High phosphate levels inhibit the calcification or building-up of calcium carbonate skeletons of coral and coralline algae. Above 0.03 ppm, algae growth is uncontrollable. Thus, keeping the phosphate concentration below 0.03ppm will deter algae growth.
To maintain low levels of phosphate, apply phosphate export mechanisms, such as growing and harvesting macroalgae or other rapidly growing organisms. Another way is to use limewater, phosphate-binding media, or foods without excessive phosphate.
All aquatic animals excrete ammonia, which is considered toxic to them, even at low levels as low as 0.2 ppm. The ammonia level in water increases as the pH level rises. In this instance, transfer the fish to cleaner water or treat the aquarium with an ammonia-binding product.
The LAQUAtwin pocket meters measure and monitor freshwater or saltwater in aquariums. The meters have flat sensors for quick, direct and accurate measurement of micro-volume water samples without adding any chemicals.
Testing using the LAQUAtwin Meters
Using the LAQUAtwin pocket meters can simplify the process of measuring and monitoring water parameters in both freshwater and saltwater aquariums. These meters offer quick, direct, and accurate measurements of micro volume water samples without the need for adding any chemicals.
To use the meters effectively, calibrate them according to the manufacturer’s instructions using the provided standard solutions. When measuring a sample, you can either place a few drops of aquarium water onto the sensor using a pipette or immerse the sensor directly into the aquarium by opening the sensor guard. Rinse the sensor with deionised water and gently blot it dry with a soft tissue between samples.
When measuring a sample, you may allow the meter to lock the stable reading by pressing the MEAS button. This activates the auto-hold function—MEAS will blink until the reading is stable and will appear. Press MEAS button again to deactivate the auto-hold function. Note: For pH, salt, and conductivity meters, make sure to set auto-hold (AH) in the meter settings before measurement.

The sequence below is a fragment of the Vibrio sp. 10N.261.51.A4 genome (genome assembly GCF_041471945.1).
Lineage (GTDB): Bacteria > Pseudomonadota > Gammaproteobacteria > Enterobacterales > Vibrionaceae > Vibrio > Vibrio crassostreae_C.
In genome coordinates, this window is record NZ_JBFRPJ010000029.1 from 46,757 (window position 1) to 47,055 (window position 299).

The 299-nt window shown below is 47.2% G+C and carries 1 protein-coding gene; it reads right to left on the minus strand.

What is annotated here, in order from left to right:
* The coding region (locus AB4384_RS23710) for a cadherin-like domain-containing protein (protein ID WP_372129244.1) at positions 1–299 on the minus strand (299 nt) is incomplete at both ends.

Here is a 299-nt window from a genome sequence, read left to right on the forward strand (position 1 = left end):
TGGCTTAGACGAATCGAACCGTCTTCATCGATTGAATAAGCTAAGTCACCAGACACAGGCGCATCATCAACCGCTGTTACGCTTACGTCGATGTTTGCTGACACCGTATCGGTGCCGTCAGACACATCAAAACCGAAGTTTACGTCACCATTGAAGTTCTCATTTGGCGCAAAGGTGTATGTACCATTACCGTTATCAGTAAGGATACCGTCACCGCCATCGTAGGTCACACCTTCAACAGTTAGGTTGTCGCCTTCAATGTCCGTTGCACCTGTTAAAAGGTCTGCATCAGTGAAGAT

For additional details on sensor conditioning, cleaning, and storage, you can refer to the technical tips provided by the manufacturer.
Table 3 below shows an example of results of LAQUAtwin pocket meters in artificial seawater measurement. The results were compared against the values indicated on the product label.
To assist with water testing in your aquarium, the following LAQUAtwin meters are worth considering:
Salinity and Conductivity
The Salt-11 meter is programmed with sodium chloride (NaCl) and seawater curves. For this application, the seawater curve is suitable. The meter displays both salinity and temperature readings.
The EC-11, EC-22, or EC-33 conductivity meters can indirectly be used to determine salinity. After obtaining the conductivity value, refer to Table 4 to check the corresponding salinity value.
The pH-11, pH-22 or pH-33 LAQUAtwin meters have a temperature compensation function, but only the pH33 meter displays the temperature reading. For accurate measurement, calibrate the meter with at least two pH buffers that bracket the expected sample pH. If the expected pH is 8.0, select USA buffer setting and calibrate the meter using pH 7.00 and 10.01 buffers or select NIST buffer setting and calibrate using pH 6.98 and 9.18 buffers.
Calcium, Sodium, Potassium, and Nitrate Ions
The Na-11 (previous model B-722), K-11 (previous model B-731), and Ca-11 (previous model B-751) LAQUAtwin meter measure the free sodium ion, potassium ion, and calcium ion, respectively. All the results obtained in artificial seawater measurement have less than 10% error.
In nitrate ion measurement, chloride ion in seawater is one of the interfering ions. The chloride ion concentration in seawater is around 20,000 ppm and will affect the nitrate ion concentration. The target nitrate concentration in aquarium water is less than 0.2 ppm. The NO3-11 (previous model B-743) LAQUAtwin meter measures nitrate in the 6 to 9900 ppm range.
In conclusion, maintaining optimal water quality in your aquarium is crucial for the health and well-being of your aquatic species. By regularly testing and monitoring key parameters such as pH, temperature, salinity, calcium, alkalinity, magnesium, phosphate, and ammonia, you can create a clean and safe environment.
Should you require further information or assistance, refer to the references and suggested readings below or contact our technical department at Camlab.
- Saltwater Versus Freshwater Aquariums by Katherine Barrington http://www.ratemyfishtank.com/blog/saltwater-versus-freshwater-aquariums
- Reef Aquarium Water Parameters by Randy Holmes-Farley http://reefkeeping.com/issues/2004-05/rhf/
- AquariumDetective.com http://aquariumdetective.com/articles/watertest.php
The technical department at Horbia supplied content for this article.